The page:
That’s: Greetings, from the land of acronyms.
Well, it’s about 4 p.m. on a, and we just had a bunch of gorgeous Oxfam America brochures dropped on our desks at work. Beautifully designed and expensively printed, they summarize (are you ready for this): of Extractive Industries in Its arrival prompted me to share a glimpse into the vernacular of chronic obfuscation by which Gabi and I find ourselves surrounded every day. The language of confusion rules in a land where Confucious meant so much, historically, in terms of imbuing the culture with a sense of clarity, honesty and meaning. Here, today, it’s hold the history and pile on the histrionics. We have a bureaucracy to build! Aha!, thought I, at last! a certain cure for insomnia, as I opened the tome to supercharge the food coma that had mostly worn off after lunch. If the title doesn’t wow you, the bile green color of document cement your relationship with Morpheus. And then, on pages four and five, they arrive in full spendo(u)r, a comprehensive list of acronyms that have infected (CSOs) and anyone interested in the Extractive Industry Transparency Initiative (EITI); it’s the casual banter of snooty bureaucrats who belly up to the Intercontinental Hotel here on a daily basis, hoping to bump into a US embassy senior drone or secure the business card of someone slightly more impressive. These meaningless letters roll off their tongues as easily as the cash flows from their moneyed parentages, the NGOs that spawned the specious terms in the first place, thus giving rise to talk that sounds impressive but means so very little. As dad loved to say about things like this: “Never have so many words meant so little.” There’s EISEI (Extractive Industry Social and Environmental Impact (Network), to which yours truly is giving a 45-minute presetation on Corporate Social Responsibility (CSR) at the end of the month (yes, this culture actually refers to that as EOM). Or how about the OHCHR, which stands for the Office of the for Human Rights, none of which, apparently, has to do with the right to clear English or names of organizations that reveal what, excactly, the group does. There’s my own NGO (Non Government Organization) CRRT, which stands for Cambodians for Resource Revenue Transparency, and the mere concept of our name seems a lock on The Greatest Oxymoron of All Time. In mathematical circles, Cambodians under the best of circumstances will never equal transparency.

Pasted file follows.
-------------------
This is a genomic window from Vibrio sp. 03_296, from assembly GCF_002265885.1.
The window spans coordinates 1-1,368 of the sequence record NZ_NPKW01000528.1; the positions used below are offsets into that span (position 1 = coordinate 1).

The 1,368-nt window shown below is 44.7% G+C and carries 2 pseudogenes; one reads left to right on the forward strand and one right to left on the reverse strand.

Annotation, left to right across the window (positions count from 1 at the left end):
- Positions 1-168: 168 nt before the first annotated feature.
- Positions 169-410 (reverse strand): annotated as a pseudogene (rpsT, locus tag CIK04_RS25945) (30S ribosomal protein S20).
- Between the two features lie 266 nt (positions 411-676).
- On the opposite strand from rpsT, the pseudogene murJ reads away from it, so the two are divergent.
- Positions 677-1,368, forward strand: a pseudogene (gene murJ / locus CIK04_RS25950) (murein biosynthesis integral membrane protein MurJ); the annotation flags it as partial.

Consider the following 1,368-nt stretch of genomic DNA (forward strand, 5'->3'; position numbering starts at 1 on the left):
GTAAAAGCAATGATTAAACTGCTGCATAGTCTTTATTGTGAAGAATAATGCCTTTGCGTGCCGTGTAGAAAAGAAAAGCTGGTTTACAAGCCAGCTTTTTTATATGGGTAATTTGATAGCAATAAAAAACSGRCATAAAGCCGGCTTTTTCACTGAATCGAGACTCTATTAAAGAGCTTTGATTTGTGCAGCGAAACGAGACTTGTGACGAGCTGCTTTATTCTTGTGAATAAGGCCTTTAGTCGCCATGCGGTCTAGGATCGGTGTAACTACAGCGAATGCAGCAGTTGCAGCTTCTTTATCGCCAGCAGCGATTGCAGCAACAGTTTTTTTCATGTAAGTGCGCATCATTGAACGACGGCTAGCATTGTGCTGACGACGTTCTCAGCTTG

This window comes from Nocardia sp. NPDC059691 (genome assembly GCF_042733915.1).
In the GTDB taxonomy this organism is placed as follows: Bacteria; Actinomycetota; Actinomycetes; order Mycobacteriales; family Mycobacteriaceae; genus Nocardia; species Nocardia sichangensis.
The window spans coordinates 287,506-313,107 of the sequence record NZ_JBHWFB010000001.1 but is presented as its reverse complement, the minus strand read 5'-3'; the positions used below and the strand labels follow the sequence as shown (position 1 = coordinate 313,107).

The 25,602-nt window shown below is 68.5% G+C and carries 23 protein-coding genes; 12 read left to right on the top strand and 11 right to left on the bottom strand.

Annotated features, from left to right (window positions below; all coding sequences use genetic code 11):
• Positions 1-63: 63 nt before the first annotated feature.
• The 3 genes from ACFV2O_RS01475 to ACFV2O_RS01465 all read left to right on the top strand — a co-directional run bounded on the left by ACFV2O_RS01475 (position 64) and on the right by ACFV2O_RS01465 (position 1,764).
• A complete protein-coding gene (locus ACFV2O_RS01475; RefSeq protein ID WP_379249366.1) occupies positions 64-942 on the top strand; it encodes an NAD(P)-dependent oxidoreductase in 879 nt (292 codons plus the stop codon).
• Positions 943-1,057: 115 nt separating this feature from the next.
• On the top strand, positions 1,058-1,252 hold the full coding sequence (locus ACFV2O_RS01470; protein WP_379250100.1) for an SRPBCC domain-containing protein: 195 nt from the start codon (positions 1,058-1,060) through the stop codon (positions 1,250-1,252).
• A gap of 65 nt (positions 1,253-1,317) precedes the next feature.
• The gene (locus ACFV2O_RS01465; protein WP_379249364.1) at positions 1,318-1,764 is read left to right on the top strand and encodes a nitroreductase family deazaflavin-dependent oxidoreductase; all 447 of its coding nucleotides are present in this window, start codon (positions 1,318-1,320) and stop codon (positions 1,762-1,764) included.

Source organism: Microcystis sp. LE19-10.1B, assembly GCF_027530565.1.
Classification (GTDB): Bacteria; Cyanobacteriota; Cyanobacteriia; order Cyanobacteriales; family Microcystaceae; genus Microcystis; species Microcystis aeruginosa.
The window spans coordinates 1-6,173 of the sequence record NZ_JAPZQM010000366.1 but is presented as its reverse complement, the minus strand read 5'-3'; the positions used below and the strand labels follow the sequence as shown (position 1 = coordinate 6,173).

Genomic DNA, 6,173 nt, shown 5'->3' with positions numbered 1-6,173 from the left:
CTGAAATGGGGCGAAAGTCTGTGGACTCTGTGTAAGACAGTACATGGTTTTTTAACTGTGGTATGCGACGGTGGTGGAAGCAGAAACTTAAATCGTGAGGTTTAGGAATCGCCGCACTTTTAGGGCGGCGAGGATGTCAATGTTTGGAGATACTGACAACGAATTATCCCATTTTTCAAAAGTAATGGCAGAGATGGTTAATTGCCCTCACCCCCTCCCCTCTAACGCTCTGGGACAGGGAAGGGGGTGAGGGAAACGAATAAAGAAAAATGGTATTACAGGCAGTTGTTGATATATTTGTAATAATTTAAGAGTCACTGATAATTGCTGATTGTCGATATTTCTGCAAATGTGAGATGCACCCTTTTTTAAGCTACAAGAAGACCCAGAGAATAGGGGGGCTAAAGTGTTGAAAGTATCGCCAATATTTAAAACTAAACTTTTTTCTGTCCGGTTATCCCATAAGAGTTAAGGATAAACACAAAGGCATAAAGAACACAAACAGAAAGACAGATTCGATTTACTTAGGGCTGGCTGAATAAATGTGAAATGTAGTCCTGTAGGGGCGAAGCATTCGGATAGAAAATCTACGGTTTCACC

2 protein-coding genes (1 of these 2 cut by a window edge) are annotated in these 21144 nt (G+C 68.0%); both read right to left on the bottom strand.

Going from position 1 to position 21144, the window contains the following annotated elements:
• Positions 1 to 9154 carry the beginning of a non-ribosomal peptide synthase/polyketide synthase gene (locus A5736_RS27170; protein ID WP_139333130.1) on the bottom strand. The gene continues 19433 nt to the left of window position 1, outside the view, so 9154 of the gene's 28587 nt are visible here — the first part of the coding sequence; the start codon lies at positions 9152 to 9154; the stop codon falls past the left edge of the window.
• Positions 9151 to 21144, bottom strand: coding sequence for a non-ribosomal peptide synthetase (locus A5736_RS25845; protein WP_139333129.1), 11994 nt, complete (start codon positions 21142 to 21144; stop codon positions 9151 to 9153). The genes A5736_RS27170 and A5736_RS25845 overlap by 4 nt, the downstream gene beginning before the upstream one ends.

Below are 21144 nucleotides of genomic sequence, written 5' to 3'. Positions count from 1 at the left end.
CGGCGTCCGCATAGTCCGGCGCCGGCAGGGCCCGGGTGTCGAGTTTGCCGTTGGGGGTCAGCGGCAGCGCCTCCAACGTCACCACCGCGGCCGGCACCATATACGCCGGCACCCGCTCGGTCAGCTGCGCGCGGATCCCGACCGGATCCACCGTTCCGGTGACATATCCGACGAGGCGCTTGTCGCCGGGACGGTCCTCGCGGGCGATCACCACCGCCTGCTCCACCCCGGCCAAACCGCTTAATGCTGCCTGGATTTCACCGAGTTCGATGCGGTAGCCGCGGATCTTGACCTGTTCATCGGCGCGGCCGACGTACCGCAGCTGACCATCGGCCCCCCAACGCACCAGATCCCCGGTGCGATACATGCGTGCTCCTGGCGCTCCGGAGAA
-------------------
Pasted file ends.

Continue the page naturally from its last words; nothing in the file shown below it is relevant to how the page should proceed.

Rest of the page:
Secrecy? Hell, yeah. But transparency? Not in my lifetimes, as any good Buddhist might intone.There are some perfectly well intended NGOs doing really good work: my employer, CRRT, of course; YRDP (Youth Resource Development Program); (United Nations Development Program(me); and ASEAN (Association of South East Asian Nations.) There are some truly baffling ones, too: CODE – Consultancy on Development
CAFOD – Catholic Agency for Overseas Development (seems to me that the Church might have a few fish of its own to fry close to home, and I don’t mean solely). By the way, this one gets my vote for the acronym most likely to sound like a bodily function. Me: Cafod. You: God bless you.
PWYP – Publish What You Pay, which might have the worst name and acronym for a truly cool and valuable organization.
FPIC – Free, Prior and Informed Consent, which would be a helluva lot more impressive if it were Extemporaneous, Prior and Informed Consent (figure out the acronym as homework).
NGOF – NGOs Forum (of
(Non Governmental Organizations) like CRRT, which is a member. Natch.
Then there’s EWMI, which is one of the more pronounceable and productive organizations (the East West Management Instititute).Anyway, it struck me as predictably relevant yet incredibly odd that the brochure took the pains – on pages four and five, no less – to explain the identities of the players, concepts and notions contained within the mind-boggling array of acronyms well before it got to the actual subject matter at hand. Makes me appreciate the marketing company my friend Sarath and I are interviewing tomorrow to perform media analysis and message creation. They call themselves The O Company. That’s it. It’s mostly process over outcome, form over function here. But I have to go. I have a report to write about the brochure, and it’s due by COB (close of business.)